This is a post I’ll keep up-to-date with switches I’ve made from big-tech platforms and tools to independent and open source ones. My main motivations for doing so are data privacy and concerns with the ethics and societal effects of these companies.

I’m hoping the details will help convince and equip others to make the change themselves. If you have any questions, feel free to post a comment or contact me via any of the contact methods on my home page.

Here are the changes I’ve made so far:

Browser: Chrome -> Firefox

Like most other web users, I used Chrome for a long time. But the last thing I want to do is for Google to know everything I do online. Instead, I switched to Firefox. I don’t want Microsoft or Apple to know what I’m doing either. There are some concerns about Firefox monetizing and recently getting into talks with Meta, so I may consider a non-business-based browser fork in the future. But browsers with less adoption have less compatibility with tools I need like 1Password.

Ebooks: Apple Books -> DRM-Free Providers and Kindle

I do a lot of reading on my phone in spare moments. Apple Books is locked into Apple platforms. By contrast, DRM-free ebook providers provide books in multiple formats, including .epub (Apple Books, maybe others), .mobi (Kindle), and .pdf (platform-agnostic). InformIT is a great provider of programming books from many publishers, and they provide ebooks DRM-free. Pragmatic Programmer is one popular publisher that offers DRM-free ebooks as well. If I want a book that’s only available from Apple Books and Kindle, I prefer Kindle since it can run on more than just Apple platforms.

Editor: Atom and VS Code -> Sublime Text

I prefer GUI editors rather than (at the one extreme) IDEs or (at the other extreme) CLI-based editors like vim. Atom has been my main editor for a long time. Visual Studio Code is very popular in the JavaScript world. Unfortunately, VS Code has always been owned by Microsoft, and when GitHub was bought by Microsoft Atom became theirs as well. To ensure Microsoft doesn’t have access to my data, I switched to Sublime Text. I had used it in the past. It’s paid and a bit harder to set up for my use, but worth it to support independent software developers. As a bonus, it’s not implemented with Electron, so may be somewhat more performant.

Email: Apple Mail -> Fastmail

When I found out Apple scans individuals’ iCloud mail data, I decided I wanted to switch off of them. I ended up going with Fastmail as an affordable option. They’re accessible via IMAP, but their first-party web and iOS clients provide more features and prevent me from providing my login info to Apple. I also use Fastmail’s Masted Email feature to easily create login email addresses for different services, so that if my login is leaked I can deactivate it and people can’t correlate me with other services.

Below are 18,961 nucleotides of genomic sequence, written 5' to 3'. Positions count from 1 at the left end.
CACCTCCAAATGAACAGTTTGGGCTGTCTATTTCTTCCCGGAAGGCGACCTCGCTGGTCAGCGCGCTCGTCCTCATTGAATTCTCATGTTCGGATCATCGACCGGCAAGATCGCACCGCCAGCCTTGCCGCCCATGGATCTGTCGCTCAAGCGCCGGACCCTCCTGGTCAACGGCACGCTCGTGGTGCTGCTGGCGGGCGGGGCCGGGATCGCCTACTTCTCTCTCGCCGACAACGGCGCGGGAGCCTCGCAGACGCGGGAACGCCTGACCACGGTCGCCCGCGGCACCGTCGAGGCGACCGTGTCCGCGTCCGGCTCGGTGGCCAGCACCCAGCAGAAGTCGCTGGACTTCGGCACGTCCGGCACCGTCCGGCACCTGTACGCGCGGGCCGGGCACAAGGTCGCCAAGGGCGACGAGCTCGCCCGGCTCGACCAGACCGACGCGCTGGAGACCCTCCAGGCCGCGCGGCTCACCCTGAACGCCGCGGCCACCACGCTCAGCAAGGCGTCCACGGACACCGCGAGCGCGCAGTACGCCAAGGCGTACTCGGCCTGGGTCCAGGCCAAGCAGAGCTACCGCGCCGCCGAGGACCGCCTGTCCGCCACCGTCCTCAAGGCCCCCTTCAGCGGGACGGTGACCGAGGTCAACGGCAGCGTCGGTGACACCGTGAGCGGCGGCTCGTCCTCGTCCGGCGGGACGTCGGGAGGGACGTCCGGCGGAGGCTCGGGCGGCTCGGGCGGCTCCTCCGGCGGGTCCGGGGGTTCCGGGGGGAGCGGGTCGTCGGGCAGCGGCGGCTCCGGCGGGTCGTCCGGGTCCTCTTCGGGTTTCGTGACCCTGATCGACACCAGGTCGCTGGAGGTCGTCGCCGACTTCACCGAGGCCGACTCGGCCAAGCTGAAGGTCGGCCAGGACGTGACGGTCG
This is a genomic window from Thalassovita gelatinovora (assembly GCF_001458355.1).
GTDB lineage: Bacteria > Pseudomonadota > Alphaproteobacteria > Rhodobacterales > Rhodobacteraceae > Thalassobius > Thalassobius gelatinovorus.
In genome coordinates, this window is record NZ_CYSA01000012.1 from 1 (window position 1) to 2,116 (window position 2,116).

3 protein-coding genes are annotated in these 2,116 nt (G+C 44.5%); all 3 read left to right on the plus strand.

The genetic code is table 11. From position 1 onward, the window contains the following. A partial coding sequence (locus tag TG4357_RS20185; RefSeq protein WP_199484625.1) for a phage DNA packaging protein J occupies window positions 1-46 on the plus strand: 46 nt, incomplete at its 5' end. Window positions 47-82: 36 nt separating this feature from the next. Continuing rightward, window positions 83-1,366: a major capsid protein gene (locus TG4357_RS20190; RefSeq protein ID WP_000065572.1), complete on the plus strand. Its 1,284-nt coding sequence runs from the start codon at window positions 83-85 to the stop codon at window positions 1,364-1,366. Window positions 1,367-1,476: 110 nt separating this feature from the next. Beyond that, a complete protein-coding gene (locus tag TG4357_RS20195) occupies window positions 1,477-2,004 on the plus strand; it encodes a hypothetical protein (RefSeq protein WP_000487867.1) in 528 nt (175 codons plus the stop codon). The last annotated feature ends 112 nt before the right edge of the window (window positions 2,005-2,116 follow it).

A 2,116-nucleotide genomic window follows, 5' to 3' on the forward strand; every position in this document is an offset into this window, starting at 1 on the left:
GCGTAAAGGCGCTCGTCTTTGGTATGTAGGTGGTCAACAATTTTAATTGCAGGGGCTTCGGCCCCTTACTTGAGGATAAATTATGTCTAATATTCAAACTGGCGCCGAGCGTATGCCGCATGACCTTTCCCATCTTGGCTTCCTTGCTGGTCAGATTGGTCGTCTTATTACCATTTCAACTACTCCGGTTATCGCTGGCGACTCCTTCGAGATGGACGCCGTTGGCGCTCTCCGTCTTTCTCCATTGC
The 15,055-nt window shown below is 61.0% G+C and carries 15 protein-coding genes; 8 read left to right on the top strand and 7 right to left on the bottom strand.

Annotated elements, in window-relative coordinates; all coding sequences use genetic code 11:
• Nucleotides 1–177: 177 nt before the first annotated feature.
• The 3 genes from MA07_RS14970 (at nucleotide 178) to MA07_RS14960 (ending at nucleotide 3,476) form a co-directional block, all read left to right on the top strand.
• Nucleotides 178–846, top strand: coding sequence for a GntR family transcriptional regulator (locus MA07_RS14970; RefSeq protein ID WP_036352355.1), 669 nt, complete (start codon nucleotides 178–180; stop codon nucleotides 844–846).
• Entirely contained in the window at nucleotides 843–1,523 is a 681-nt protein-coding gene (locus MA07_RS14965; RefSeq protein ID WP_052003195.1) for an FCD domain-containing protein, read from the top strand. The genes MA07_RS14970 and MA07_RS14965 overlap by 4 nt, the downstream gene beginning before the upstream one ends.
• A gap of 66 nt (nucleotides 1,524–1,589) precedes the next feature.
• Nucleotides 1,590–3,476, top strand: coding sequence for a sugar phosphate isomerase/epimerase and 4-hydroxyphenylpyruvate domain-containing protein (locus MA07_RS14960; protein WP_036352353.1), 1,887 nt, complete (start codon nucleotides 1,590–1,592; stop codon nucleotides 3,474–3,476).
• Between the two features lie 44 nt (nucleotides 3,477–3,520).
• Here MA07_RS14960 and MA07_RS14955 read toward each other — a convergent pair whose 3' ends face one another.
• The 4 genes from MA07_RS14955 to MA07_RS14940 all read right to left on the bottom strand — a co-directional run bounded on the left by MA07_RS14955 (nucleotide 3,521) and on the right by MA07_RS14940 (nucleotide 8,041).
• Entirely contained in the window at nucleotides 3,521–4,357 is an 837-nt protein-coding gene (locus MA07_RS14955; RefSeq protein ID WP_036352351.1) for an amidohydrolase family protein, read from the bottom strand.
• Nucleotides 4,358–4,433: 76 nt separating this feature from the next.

Image Editing: Photoshop -> Gimp

Way back in the past I used Photoshop for image editing, but my needs are so lightweight (especially as CSS has improved) that it hasn’t been worth me paying for for a long time. Instead, I use Gimp, an open-source image editor based on Photoshop.

Laptop OS: macOS -> added Pop!_OS

macOS (and its predecessor Macintosh operating systems) has been my desktop/laptop OS for my whole life. Of the tech giants, I distrust Apple the least, but since they have the ability and willingness to scan users’ email accounts, I’d prefer to have an open-source option. I’ve used Linux for servers for years, but have just recently bought a secondhand System76. I’ve found that it’s easy to install the main software I need on Debian-based distros; currently I’m using System76’s own Pop!_OS. Note that I’m still using macOS for some features: development of personal iOS projects, and my voice dictation software runs better on my newer macOS hardware. But I’d like to migrate as much of my computing to Linux as I can. And, at least, having the option helps ensure I don’t get locked in to one platform.

Notes: Bear Notes -> Simplenote

I’ve been using Bear Notes for note taking on macOS and iOS, but because it’s only available for Apple platforms it locks me in from switching to Linux. Instead, I switched to Simplenote, a similar tool that is available on the web and all platforms.

Office: Google Docs, Apple Work -> LibreOffice

I used Google Docs until I started getting concerned about Google’s privacy violations. I switched to Apple Work, but that locks me in to Apple platforms. Instead, I switched to LibreOffice, an open-source office suite available for all platform including Linux.

Social Media: Facebook, Twitter -> Mastodon, Feedly

I used to be a very heavy Twitter user, and lighter on Facebook. But because of their documented use of surveillance, behavior manipulation, and lack of moderation of harmful content, I deleted my Facebook account, and stopped using Twitter. Instead, I switched to Mastodon, an open-source social network. Mastodon has different servers and clients; I use the mastodon.technology server and the Toot! iOS client. To get updates from news sources that don’t have Mastodon accounts, I use Feedly to follow RSS feeds.

Video Editing: iMovie -> Kdenlive

I occasionally live-stream on Twitch. I do lightweight editing of Twitch stream videos and sometimes calls from work. Previously I used iMovie, but beyond Apple lock-in, it’s started to be unreliable downloading, to the point that it prevents any other Mac App Store installs, even after restart. Instead, I’ve switched to Kdenlive, an open-source video editing app.